• Appearance: (8) Yet another in our occasional series, “These don’t look very much like nachos at all.”  But boy did they look tempting…
  • Quality of Ingredients: (8) The crisp flatbread “chips”, dusted with parmesan, were quite tasty. We equally enjoyed the house-pickled peppers and the salami slices.  There was disagreement over whether the tomato sauce was accurately billed as “spicy”, as half of us found it rather bland.  In the end, all of the ingredients were on par with what you would find on a well-made pizza…just in different forms.
  • Distribution of Toppings: (7) While the presentation was visually appealing, it led to the cheese running to the end of all the chips. There was also a layer of a few chips underneath it all that had no cheese whatsoever.  The chips were so tasty on their own though, that we didn’t mind all that much, and they were perfect for scooping up the marinara sauce. Overall, the moderate cheese coating and sauce on the side led to an overall drier nacho experience than we typically prefer.
  • Price: (9) At $8 these were very reasonably priced for their quality, and split between two people, a good half of a meal.
  • Overall: 32/40.  These nachos are the best “authentic” Italian nachos we have encountered in Boston (so, better than Anchovies).  We recommend making a trip, but if you are going to partake bring some friends and make sure you leave room for their excellent pizza!


Pizzachos: A Nachopatrol Original

30 Jun

Up next in our thrilling series of nachofying our favorite non-nacho foods…pizza!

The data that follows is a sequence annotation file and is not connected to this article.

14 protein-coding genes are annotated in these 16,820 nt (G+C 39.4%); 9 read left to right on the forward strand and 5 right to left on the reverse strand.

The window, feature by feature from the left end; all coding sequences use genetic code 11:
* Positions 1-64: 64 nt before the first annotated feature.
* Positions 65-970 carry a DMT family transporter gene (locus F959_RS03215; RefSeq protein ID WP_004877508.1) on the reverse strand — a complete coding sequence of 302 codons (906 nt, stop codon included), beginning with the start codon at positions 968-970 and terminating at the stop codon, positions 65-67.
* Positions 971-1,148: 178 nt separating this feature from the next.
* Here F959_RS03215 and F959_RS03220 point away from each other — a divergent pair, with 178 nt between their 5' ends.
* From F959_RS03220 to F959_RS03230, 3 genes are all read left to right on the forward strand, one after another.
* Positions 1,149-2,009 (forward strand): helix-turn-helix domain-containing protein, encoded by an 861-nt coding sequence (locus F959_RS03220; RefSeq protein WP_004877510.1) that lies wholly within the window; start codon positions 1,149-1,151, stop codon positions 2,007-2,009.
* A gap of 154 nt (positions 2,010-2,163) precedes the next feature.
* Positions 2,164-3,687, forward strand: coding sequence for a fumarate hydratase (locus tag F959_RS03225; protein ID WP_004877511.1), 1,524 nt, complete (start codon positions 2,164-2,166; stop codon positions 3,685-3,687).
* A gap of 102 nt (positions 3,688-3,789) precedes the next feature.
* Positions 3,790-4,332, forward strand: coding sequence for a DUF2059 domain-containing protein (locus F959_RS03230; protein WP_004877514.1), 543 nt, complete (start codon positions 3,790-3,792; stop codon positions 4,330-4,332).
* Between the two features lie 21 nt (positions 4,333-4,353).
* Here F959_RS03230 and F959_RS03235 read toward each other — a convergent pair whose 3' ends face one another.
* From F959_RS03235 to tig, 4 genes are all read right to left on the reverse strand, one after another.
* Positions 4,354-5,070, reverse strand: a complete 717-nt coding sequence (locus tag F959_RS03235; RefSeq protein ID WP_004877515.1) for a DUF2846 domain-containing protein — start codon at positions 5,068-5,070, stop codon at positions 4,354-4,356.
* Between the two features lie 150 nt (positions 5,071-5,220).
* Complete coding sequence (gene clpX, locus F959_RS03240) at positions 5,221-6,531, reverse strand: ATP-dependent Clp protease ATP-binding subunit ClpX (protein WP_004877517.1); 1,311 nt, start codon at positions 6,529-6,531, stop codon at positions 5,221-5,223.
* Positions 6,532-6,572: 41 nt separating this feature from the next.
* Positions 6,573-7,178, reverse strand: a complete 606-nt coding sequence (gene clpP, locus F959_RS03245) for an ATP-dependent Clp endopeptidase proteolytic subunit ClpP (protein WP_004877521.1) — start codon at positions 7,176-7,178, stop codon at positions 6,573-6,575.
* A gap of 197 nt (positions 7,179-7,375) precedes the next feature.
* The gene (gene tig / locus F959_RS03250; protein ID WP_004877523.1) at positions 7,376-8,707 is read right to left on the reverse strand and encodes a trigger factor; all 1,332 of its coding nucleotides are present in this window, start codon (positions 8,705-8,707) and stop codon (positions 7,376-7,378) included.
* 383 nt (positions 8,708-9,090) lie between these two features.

A wise soul (pretty sure it was Ben Franklin) once opined, “Pizza is a lot like sex . When it’s good, it’s really good. When it’s bad, it’s still pretty good.” How could we go wrong, right?  Unfortunately, we forgot that turning a food into nachos immediately renders all related quotes null and void.

First step, replacing the chips.  We sliced some of that cheese-covered artisan baguette that you can get at just about any grocery store, drenched it in garlic-flavored olive oil, and toasted it on baking sheets.

The olive oil ran low at the end (egads!) so the bread ranged from chewy to crouton-hard, which added a bit of variety.

The toppings came from a bastardized version of a Pizza Fondue recipe from a slow-cooker cookbook.  We sauteed up some mushrooms, onions and sausage, then dumped it into our Crock Pot (TM) with a jar of pasta sauce, pepperoni and shredded mozzarella:

Once that was heated through and then cheese melted, we dumped it on top of the bread, topped it with additional mozzarella, and baked until melty.  At this point, the whole thing weighed at least 5lbs.  Make sure to use two hands when removing from oven!

Verdict?  Long ago, while savoring some dessert nachos, we postulated that savory flavors add, while sweet flavors multiply.  Well, it tuns out the salty flavors are actually capable of exponentiating if you get enough of them together. The combination of processed sausage plus processed pepperoni plus pasta sauce plus cheese created a mutant sodium monster. We consumed less than a fifth of these before throwing in the towel for the night.  Apparently, like a fine wine and senior discounts, these only improved with age, but after leaving them out all night this reviewer was not willing to take that plunge.

This isn’t to say that pizzachos are a worthless undertaking.  Quite to the contrary, we believe that they could be much improved with some simple adjustments.  First off, something salty has got to give.  Perhaps using uncured sausage, in addition to plain canned tomatoes over pasta sauce, would be all that is needed to make these a winner.  After all, they definitely have the gooeyness down pat!